French Parliament Backs Return to NATO Military Command | Europe| News and current affairs from around the continent | DW | 17.03.2009
  1. Inhalt
  2. Navigation
  3. Weitere Inhalte
  4. Metanavigation
  5. Suche
  6. Choose from 30 Languages


French Parliament Backs Return to NATO Military Command

French President Sarkozy's government survived a confidence vote in parliament Tuesday prompted by plans to rejoin NATO’s integrated command, more than four decades after it pulled out in protest against US dominance.

A soldier gazes at the NATO logo

France returns to the NATO fold after an absence of more than 40 years

Lawmakers voted 329 to 238 in favor of Sarkozy's foreign policy following a debate in the National Assembly, the lower house of parliament.

Conservative Prime Minister Francois Fillon proposed the no-confidence motion amid strong opposition to boosting ties with NATO.

But the challenge was unlikely to succeed given that Sarkozy's Union for a Popular Movement (UMP) party holds a majority of 317 seats in the 577-member National Assembly.

France's President Nicolas Sarkozy, centre, meets some of the 1,300 French troops stationed in Afghanistan as part of NATO's military force

Sarkozy wants France to have a greater say in NATO

Sarkozy had said that France's return to full NATO membership, which he announced March 11, would strengthen European defense capabilities by giving Paris a say in the alliance's mission strategies and planning.

"Now we have soldiers deployed on the ground ... but no influence on the missions in which they participate," Sarkozy said. "We have excluded ourselves."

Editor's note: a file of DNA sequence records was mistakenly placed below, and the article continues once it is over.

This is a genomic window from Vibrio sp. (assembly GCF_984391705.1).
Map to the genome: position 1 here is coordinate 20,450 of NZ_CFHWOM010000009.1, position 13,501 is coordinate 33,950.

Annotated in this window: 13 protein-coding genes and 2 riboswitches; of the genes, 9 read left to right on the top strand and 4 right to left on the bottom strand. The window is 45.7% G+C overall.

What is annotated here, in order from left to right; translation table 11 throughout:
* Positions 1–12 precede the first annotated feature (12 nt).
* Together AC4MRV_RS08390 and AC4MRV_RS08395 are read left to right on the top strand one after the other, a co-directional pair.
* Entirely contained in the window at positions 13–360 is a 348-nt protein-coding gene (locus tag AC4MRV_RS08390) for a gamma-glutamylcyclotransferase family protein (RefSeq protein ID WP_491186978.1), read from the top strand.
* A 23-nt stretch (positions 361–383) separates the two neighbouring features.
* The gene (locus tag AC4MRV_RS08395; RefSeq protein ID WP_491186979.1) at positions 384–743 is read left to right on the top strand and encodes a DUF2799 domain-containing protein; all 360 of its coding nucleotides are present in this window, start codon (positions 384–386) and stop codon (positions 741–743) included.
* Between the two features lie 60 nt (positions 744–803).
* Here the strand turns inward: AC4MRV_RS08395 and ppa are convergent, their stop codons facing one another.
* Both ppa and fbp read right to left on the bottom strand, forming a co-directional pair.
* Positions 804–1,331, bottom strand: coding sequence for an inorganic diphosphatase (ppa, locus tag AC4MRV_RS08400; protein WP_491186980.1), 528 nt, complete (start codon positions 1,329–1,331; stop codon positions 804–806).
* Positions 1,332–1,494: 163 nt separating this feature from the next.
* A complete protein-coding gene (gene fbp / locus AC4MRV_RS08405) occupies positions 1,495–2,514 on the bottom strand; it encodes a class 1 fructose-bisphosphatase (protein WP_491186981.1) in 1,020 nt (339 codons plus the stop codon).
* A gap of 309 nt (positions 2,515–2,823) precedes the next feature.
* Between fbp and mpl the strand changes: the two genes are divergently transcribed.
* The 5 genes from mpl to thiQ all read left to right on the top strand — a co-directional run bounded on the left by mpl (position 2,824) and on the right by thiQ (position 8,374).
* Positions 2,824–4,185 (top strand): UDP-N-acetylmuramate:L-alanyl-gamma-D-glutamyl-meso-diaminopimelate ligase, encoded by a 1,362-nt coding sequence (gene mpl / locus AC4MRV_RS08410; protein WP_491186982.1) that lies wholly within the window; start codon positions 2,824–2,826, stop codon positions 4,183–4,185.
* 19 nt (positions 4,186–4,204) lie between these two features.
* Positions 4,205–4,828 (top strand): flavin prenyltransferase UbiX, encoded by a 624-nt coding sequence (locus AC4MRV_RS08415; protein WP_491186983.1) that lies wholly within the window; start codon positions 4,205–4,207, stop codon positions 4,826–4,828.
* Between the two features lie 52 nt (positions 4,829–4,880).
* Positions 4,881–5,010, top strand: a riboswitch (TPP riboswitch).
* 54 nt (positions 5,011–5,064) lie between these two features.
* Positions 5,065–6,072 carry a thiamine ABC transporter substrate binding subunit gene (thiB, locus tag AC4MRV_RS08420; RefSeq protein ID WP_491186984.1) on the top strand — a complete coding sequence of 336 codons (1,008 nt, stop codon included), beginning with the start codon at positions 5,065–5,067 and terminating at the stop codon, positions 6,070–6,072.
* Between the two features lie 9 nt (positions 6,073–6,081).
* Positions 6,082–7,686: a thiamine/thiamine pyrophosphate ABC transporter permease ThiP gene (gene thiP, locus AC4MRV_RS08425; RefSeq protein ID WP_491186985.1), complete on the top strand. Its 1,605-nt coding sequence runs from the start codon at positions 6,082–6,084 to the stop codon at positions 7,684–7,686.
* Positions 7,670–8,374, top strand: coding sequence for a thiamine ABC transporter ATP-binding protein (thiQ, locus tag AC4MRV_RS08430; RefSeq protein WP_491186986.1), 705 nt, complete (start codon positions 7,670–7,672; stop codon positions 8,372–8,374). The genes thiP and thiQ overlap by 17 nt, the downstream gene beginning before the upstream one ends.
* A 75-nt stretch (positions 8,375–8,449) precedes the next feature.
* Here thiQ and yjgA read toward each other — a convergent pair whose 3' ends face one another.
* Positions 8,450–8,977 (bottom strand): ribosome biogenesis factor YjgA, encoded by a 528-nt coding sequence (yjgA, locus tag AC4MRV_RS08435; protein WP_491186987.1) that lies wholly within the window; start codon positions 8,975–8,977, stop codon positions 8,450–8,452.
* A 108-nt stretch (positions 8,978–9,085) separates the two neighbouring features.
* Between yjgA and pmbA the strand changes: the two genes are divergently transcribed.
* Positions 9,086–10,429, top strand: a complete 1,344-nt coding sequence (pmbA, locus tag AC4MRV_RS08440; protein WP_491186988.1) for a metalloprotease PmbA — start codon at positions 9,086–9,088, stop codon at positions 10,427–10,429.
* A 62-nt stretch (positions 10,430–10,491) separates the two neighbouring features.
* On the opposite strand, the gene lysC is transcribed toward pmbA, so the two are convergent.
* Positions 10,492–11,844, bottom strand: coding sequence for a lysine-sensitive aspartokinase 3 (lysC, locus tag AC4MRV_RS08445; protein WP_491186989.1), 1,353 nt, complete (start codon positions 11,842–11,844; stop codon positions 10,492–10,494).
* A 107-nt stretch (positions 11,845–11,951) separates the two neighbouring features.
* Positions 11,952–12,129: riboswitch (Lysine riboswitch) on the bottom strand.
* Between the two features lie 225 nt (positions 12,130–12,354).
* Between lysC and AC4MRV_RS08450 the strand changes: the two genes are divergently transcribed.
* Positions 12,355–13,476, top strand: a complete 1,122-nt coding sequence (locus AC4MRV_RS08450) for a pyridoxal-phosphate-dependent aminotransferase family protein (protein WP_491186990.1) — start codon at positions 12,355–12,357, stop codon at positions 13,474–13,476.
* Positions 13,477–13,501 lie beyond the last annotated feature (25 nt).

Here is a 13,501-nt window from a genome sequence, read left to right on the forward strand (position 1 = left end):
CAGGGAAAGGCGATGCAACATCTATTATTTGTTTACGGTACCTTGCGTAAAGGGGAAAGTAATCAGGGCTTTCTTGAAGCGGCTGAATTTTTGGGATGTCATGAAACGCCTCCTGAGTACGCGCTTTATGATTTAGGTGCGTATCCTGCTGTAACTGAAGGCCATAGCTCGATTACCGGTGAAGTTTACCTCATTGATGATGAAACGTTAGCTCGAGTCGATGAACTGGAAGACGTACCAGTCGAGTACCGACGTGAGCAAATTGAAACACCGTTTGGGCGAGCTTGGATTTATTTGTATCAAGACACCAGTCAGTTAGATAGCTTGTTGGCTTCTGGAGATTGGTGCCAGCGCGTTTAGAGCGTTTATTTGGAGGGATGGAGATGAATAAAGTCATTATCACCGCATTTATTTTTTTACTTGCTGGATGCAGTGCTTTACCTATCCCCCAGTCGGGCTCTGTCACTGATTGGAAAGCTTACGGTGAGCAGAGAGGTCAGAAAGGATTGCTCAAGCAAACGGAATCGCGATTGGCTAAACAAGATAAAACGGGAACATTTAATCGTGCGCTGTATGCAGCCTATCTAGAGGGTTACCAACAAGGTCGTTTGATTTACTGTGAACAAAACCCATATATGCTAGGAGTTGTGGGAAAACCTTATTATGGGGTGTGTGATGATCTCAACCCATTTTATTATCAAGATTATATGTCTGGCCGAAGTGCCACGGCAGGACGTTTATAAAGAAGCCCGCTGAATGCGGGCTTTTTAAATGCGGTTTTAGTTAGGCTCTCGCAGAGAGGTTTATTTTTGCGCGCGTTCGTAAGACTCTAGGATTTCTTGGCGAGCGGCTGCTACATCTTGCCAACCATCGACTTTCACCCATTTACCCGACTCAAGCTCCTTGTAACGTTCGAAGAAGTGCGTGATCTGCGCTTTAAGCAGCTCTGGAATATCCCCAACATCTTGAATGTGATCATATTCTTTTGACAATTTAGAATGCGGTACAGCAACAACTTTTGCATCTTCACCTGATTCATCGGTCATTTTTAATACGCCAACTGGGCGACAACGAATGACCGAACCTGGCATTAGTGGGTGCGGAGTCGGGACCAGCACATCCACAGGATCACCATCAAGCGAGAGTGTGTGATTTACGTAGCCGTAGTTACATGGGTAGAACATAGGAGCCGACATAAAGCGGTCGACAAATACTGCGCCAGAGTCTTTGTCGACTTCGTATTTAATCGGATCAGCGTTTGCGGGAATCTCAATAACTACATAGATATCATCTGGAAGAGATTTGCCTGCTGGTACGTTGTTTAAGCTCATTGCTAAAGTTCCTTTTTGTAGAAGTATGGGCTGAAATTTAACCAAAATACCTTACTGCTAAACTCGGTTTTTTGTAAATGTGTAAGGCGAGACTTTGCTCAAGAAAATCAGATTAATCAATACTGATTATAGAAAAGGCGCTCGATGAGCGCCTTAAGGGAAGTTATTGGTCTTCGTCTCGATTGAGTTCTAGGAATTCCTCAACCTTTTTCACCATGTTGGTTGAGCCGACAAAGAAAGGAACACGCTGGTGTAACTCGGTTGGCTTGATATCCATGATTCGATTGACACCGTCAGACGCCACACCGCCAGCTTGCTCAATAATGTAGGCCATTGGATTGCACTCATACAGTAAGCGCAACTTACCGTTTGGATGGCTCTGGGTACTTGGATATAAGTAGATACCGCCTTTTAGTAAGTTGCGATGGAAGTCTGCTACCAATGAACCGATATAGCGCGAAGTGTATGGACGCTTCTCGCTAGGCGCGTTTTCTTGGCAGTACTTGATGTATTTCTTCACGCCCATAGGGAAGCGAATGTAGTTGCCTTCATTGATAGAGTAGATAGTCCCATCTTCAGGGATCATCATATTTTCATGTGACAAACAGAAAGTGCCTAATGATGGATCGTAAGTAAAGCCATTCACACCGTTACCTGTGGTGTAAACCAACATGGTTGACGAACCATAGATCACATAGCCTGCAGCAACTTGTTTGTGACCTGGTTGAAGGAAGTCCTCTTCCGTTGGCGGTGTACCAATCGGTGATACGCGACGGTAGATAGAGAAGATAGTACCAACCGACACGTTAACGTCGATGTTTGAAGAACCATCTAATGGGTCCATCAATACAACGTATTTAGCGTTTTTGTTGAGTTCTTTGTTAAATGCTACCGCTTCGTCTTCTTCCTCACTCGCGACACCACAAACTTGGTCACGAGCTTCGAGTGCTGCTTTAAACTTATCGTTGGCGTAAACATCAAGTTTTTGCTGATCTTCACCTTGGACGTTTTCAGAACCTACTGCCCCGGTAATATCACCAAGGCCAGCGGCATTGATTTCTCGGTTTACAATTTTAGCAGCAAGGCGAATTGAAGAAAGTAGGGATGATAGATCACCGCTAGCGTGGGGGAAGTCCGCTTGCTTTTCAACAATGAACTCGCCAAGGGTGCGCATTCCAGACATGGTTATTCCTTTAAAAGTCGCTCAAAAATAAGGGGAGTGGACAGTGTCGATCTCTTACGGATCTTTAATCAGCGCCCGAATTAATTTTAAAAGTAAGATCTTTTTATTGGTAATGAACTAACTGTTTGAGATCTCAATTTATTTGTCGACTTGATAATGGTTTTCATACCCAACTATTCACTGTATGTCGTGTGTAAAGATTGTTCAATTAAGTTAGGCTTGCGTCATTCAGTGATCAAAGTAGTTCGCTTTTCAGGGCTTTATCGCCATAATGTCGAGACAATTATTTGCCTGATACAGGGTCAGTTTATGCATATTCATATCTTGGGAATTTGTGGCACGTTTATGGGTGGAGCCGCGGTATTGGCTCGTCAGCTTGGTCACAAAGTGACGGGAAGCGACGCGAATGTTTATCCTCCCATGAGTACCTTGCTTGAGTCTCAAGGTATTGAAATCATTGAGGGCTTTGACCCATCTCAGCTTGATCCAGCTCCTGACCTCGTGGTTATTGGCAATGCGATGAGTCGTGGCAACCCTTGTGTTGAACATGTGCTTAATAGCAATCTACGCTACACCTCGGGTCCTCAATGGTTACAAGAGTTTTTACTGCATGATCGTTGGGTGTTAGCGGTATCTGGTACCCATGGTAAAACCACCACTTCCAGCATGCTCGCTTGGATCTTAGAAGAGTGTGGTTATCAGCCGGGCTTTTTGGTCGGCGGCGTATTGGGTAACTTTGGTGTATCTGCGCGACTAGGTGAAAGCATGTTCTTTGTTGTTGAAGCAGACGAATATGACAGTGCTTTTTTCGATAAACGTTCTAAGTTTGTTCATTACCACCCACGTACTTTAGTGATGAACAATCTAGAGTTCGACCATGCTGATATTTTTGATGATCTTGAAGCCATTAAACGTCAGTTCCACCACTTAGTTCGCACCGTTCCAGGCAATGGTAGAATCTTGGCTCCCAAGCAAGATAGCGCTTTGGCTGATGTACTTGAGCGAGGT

Vocal opposition to move

The move, widely viewed as one of Sarkozy's most important foreign policy changes, prompted strong protest across France's political spectrum. Critics feared it would diminish the country's diplomatic influence and independence.

Four former prime ministers, including two from conservative ranks -- Alain Juppe and Dominique de Villepin -- publicly expressed opposition to the move, saying it would put France under Washington's thumb.

Many French lawmakers believed former president Charles de Gaulle was right to pull France out of NATO's military command and evict US bases from French soil in 1966.

"When you look at the basis of General de Gaulle's decision in 1966, it was taken because, with an eye to the future, he was opposed to the bipolar world and he was calling for a multipolar world," senior Socialist Laurent Fabius said during the debate in the National Assembly.

"Just as this multipolar world is within sight, you are clinging on to the logic of two blocs and ensuring that the alpha and omega of your position is the defence of NATO and of the West, and we do not accept this concept which is dangerous because it is the basis of tensions in the world," he added.

PM says change in line with reality

Prime Minister Fillon said on Tuesday rejoining NATO's integrated command was in line with modern-day reality, and that Paris would only benefit from the change.

"NATO is no longer the organization some people speak of. Forty years ago, General de Gaulle was withdrawing from a compact organisation, an organisation erected against the Warsaw pact and led exclusively by the United States," Fillon said.

"Since then, the notion of coalitions, of willing states and variable participation has imposed itself to the detriment of the rigid mindsets of the Cold War," he added.

France's return to the integrated command is expected to become official at a NATO summit in the eastern French city of Strasbourg and at Kehl across the border in Germany on April 3-4.

France is the fourth-largest contributor of troops to NATO and has some 2,800 soldiers deployed in Afghanistan. The decision would see French generals take charge of two NATO commands, though not in Afghanistan.

DW recommends